Giselles journey from Schneider Electric intern to Talent Acquisition

Giselle's journey from Schneider Electric intern to Talent Acquisition

 August 01, 2019

Giselle Richardson is a Talent Acquisition Consultant for Schneider Electric’s University Relations team. Her initial internship experience with Schneider Electric provided her with real-world experience and lead her to her full-time job. She shares her story of how she was she empowered to be a leader at work.

Finding her career path following university 

"I graduated with a B.S. in Psychology from Eastern Connecticut State University. My interest in people’s thoughts and actions started when I was in my senior year of high school. When it came time to choose a college major, psychology seemed like a natural choice," says Giselle. "I was so excited to graduate, and I remember thinking how proud I was of myself for being the first person in my family to graduate from college. That celebration soon ended after I received my degree. I started to think about the future and wonder 'well…what now?'"

Giselle had no idea what she was going to do or where to begin for her first job out of college. It hit her hard because she did not expect it to be so difficult. She adds: "I guess the millennial in me thought it would be easy to find a job in social services since I went to school for four years. I never thought about the millions of other students who graduated in May of 2016 who also needed a job."

Developing a keen interest in employee engagement

After working in retail for a few months, Giselle found a job at a health care organization. In this role she was able to use her Psychology degree to help those with mental health concerns find local counseling services. Her manager at the time provided leadership coaching and team building for local organizations, and he introduced her to leadership development and organizational coaching.

"The more I learned about employee development, the more interested I became. I realized that it fit with my thoughts about how companies should have strategies revolving how to better improve employees' work life," explains Giselle.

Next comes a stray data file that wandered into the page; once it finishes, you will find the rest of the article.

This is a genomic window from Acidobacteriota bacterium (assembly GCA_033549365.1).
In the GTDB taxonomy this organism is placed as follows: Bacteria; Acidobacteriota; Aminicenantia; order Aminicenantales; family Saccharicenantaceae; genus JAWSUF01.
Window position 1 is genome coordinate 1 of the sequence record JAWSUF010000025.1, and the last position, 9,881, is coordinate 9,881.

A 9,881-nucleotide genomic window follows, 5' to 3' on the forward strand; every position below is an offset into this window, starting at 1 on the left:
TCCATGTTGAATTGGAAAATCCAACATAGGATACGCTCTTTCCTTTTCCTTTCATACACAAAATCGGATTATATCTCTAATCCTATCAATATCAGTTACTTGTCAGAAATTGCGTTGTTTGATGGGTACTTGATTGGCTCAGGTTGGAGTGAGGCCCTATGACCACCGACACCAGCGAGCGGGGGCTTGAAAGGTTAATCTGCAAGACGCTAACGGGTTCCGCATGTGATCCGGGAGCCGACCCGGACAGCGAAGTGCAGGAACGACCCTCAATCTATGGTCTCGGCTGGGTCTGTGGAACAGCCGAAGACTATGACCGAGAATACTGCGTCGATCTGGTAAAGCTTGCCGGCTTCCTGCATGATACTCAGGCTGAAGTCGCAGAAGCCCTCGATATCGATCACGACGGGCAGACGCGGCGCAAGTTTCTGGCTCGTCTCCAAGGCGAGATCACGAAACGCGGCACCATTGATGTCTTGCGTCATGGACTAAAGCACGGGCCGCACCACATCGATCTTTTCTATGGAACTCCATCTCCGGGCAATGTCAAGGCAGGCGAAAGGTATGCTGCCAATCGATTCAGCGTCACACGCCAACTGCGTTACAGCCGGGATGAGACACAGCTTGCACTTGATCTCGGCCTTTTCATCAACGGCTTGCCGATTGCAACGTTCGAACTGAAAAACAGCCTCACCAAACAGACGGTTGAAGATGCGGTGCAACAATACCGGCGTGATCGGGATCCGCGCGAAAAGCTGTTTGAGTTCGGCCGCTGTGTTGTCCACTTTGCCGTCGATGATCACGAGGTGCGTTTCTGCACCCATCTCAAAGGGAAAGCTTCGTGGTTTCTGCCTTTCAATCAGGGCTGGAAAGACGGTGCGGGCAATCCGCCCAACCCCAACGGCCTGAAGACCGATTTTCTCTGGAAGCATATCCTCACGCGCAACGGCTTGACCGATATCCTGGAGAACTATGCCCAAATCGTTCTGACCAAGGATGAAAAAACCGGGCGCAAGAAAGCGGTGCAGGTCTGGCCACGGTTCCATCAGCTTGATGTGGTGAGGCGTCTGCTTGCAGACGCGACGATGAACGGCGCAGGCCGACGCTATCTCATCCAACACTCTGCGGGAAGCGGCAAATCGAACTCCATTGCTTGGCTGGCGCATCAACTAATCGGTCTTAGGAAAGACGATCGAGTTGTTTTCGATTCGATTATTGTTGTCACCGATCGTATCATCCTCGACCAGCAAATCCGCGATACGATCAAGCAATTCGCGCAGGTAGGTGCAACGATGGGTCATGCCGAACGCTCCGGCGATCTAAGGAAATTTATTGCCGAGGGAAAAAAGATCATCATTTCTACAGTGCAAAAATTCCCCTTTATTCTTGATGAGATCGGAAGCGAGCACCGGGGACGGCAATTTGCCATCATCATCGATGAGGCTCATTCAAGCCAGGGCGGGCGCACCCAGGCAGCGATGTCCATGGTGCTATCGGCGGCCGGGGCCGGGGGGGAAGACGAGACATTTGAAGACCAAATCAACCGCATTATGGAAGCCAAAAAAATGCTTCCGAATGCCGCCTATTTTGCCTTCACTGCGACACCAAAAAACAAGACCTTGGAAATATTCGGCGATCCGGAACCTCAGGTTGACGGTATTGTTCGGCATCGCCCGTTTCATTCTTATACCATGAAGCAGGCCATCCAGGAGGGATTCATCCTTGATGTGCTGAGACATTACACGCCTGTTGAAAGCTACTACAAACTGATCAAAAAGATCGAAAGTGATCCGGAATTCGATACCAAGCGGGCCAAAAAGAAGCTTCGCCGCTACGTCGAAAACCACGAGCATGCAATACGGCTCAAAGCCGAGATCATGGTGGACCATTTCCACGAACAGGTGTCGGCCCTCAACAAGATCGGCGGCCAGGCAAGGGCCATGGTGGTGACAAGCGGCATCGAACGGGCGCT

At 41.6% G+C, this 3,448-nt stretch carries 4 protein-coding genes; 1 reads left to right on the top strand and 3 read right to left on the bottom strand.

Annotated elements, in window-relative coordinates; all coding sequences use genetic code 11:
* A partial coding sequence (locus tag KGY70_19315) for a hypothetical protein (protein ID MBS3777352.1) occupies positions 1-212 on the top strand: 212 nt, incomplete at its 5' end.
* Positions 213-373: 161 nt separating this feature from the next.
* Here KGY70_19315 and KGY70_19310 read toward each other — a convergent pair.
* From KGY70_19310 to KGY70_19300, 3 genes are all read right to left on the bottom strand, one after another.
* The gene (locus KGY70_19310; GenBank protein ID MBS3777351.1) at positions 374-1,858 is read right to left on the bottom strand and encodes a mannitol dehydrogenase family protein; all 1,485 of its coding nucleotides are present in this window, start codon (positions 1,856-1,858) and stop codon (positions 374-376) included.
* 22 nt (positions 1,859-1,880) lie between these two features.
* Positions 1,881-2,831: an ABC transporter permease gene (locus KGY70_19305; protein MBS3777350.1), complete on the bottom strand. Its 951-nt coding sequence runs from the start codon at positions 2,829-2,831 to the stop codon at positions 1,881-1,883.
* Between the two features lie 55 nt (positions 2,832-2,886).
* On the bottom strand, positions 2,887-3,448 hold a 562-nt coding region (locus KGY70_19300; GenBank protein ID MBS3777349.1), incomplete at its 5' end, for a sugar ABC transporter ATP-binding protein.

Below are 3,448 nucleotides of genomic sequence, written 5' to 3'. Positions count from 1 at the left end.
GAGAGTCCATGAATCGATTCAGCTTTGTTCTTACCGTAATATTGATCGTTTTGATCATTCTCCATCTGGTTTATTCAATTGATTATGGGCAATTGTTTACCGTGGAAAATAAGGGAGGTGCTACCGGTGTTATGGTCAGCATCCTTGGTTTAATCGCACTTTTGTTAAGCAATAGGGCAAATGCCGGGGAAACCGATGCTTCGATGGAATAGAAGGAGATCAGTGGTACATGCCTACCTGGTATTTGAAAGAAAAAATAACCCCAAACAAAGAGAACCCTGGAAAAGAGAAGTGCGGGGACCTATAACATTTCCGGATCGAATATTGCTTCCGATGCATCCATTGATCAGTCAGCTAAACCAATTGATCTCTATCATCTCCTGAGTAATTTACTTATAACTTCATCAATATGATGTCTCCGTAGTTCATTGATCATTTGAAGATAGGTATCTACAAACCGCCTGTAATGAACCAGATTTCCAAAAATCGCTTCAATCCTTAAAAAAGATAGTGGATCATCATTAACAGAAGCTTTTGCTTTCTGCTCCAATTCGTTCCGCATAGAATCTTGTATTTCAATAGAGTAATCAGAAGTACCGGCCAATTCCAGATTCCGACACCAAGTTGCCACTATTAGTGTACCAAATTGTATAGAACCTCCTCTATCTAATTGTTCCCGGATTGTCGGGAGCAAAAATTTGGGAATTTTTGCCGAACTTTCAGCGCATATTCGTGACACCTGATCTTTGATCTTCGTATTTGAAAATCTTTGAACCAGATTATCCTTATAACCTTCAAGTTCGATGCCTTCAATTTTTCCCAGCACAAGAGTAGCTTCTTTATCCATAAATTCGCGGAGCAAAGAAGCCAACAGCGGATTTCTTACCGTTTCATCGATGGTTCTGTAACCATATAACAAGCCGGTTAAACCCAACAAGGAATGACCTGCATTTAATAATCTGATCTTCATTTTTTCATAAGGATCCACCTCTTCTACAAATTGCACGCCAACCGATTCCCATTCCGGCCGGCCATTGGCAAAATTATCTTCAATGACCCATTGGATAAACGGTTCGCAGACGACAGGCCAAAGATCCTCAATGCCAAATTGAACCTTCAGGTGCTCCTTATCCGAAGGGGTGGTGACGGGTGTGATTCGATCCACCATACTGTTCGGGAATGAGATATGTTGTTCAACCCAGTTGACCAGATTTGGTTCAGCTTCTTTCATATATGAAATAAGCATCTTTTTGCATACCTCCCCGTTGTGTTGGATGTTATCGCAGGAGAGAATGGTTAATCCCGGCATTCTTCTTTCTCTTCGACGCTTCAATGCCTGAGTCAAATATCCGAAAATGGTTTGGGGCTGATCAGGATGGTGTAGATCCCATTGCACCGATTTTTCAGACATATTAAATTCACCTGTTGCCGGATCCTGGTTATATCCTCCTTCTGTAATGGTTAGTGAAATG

"At this point, I decided to go for my Master’s degree in Organizational Psychology with a concentration in Talent Management. Human Resources seemed like a good fit for me, and Talent Management was where I believed I’d be able to make the most change for others."

Beginning an exciting career at Schneider Electric

Giselle Schneider Electric Career

While studying for her Master’s, Giselle was given a semester long project that involved working with a company as a consultant on an organizational issue. This naturally led to her begining her search for an internship. "I still remember the day that I applied for the HR Talent Management Internship with Schneider Electric out of West Kingston, Rhode Island. I could not have been more excited, and it felt like the position was made for my MS program," says Giselle.

Giselle joined the North America (NAM) Talent Management team in 2017. On her first day, she jumped right into meetings to learn about the current structure of NAM TM. Within her first week, she had met with university recruiters, Human Resource Business Partners (HRBPs), talent advisors, managers and employees for the Global Supply Chain Advance Development Program. As a student who didn’t have experience in the corporate world, Giselle realized how important it was for her to network and understand all the different HR functions involved in a Global organization.

"My manager, Karen Rubano, suggested employees and managers that I could connect with to learn more about what Schneider had to offer. These one-on-one conversations grew my interest in the company and set the expectations of the company culture," says Giselle. "Listening to employees’ stories about where they came from and how they got involved in Schneider Electric made it clear that this was a company that I wanted to start my career in and grow as a young professional."

Developing skills and gaining responsibility with Schneider

Giselle developing skills Schneider

As Giselle became more comfortable in her internship position, her responsibilities grew. Being a first-generation college student and a young Latina woman, throughout Giselle's life she was told that she needed to work harder than most Americans – a quality that is a part of her still to this day. "But although I had the drive to succeed in my internship, I was missing the confidence," she explains.

Though lacking self-assurance, for the first time in Giselle's life she was offered a manager who was also a coach. She instilled a confidence in Giselle that she never knew she could have. "It started with being responsible for gathering and analyzing the U.S. internship Program data," Giselle remembers. "As time went on, I began to dive deeper into the internship program. I learned the ins and outs of managing the program, and eventually, was the point of contact for managers and interns."

"I was constantly speaking with managers and HRBPs on the program’s strategy, their responsibilities as an intern manager, and building a partnership when critical issues were brought to the teams’ attention," Giselle continues. "I built a relationship with the interns as well, and assisted them with networking events, and created internal communications to educate them on Schneider news, open job postings, and how to network within the intern community."